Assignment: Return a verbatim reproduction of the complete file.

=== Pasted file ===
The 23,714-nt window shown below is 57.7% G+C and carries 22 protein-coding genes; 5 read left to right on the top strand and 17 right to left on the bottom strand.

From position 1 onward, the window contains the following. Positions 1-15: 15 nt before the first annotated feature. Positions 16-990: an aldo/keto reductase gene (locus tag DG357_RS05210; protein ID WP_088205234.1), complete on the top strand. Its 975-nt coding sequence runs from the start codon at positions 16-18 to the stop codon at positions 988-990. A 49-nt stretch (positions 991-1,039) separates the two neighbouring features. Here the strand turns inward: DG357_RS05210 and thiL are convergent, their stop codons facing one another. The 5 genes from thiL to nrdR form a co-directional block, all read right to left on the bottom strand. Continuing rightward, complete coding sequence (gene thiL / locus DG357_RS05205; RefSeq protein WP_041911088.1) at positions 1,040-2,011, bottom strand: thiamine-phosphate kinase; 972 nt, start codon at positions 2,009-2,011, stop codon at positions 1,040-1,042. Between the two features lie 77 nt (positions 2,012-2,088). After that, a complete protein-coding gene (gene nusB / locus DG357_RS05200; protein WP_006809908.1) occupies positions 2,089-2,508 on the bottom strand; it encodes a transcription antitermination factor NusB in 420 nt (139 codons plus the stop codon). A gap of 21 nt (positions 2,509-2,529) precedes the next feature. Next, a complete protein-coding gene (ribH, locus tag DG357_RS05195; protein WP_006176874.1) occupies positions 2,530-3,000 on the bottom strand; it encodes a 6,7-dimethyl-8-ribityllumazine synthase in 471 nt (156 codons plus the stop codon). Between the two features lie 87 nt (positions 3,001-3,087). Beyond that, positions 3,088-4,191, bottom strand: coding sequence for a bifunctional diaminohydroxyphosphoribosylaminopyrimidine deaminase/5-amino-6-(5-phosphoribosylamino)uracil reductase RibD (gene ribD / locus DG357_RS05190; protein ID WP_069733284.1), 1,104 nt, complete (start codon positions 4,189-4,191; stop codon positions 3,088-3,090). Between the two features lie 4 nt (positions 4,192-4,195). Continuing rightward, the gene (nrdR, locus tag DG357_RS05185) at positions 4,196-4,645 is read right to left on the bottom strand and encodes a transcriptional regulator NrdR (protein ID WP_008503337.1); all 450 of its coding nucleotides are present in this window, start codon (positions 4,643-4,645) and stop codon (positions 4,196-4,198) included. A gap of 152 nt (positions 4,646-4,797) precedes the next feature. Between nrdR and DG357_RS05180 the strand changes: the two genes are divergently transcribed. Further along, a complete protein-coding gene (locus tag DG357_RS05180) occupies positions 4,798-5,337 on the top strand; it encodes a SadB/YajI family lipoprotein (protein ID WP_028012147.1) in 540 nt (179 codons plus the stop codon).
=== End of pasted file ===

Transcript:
The 23,714-nt window shown below is 57.7% G+C and carries 22 protein-coding genes; 5 read left to right on the top strand and 17 right to left on the bottom strand.

From position 1 onward, the window contains the following. Positions 1-15: 15 nt before the first annotated feature. Positions 16-990: an aldo/keto reductase gene (locus tag DG357_RS05210; protein ID WP_088205234.1), complete on the top strand. Its 975-nt coding sequence runs from the start codon at positions 16-18 to the stop codon at positions 988-990. A 49-nt stretch (positions 991-1,039) separates the two neighbouring features. Here the strand turns inward: DG357_RS05210 and thiL are convergent, their stop codons facing one another. The 5 genes from thiL to nrdR form a co-directional block, all read right to left on the bottom strand. Continuing rightward, complete coding sequence (gene thiL / locus DG357_RS05205; RefSeq protein WP_041911088.1) at positions 1,040-2,011, bottom strand: thiamine-phosphate kinase; 972 nt, start codon at positions 2,009-2,011, stop codon at positions 1,040-1,042. Between the two features lie 77 nt (positions 2,012-2,088). After that, a complete protein-coding gene (gene nusB / locus DG357_RS05200; protein WP_006809908.1) occupies positions 2,089-2,508 on the bottom strand; it encodes a transcription antitermination factor NusB in 420 nt (139 codons plus the stop codon). A gap of 21 nt (positions 2,509-2,529) precedes the next feature. Next, a complete protein-coding gene (ribH, locus tag DG357_RS05195; protein WP_006176874.1) occupies positions 2,530-3,000 on the bottom strand; it encodes a 6,7-dimethyl-8-ribityllumazine synthase in 471 nt (156 codons plus the stop codon). Between the two features lie 87 nt (positions 3,001-3,087). Beyond that, positions 3,088-4,191, bottom strand: coding sequence for a bifunctional diaminohydroxyphosphoribosylaminopyrimidine deaminase/5-amino-6-(5-phosphoribosylamino)uracil reductase RibD (gene ribD / locus DG357_RS05190; protein ID WP_069733284.1), 1,104 nt, complete (start codon positions 4,189-4,191; stop codon positions 3,088-3,090). Between the two features lie 4 nt (positions 4,192-4,195). Continuing rightward, the gene (nrdR, locus tag DG357_RS05185) at positions 4,196-4,645 is read right to left on the bottom strand and encodes a transcriptional regulator NrdR (protein ID WP_008503337.1); all 450 of its coding nucleotides are present in this window, start codon (positions 4,643-4,645) and stop codon (positions 4,196-4,198) included. A gap of 152 nt (positions 4,646-4,797) precedes the next feature. Between nrdR and DG357_RS05180 the strand changes: the two genes are divergently transcribed. Further along, a complete protein-coding gene (locus tag DG357_RS05180) occupies positions 4,798-5,337 on the top strand; it encodes a SadB/YajI family lipoprotein (protein ID WP_028012147.1) in 540 nt (179 codons plus the stop codon).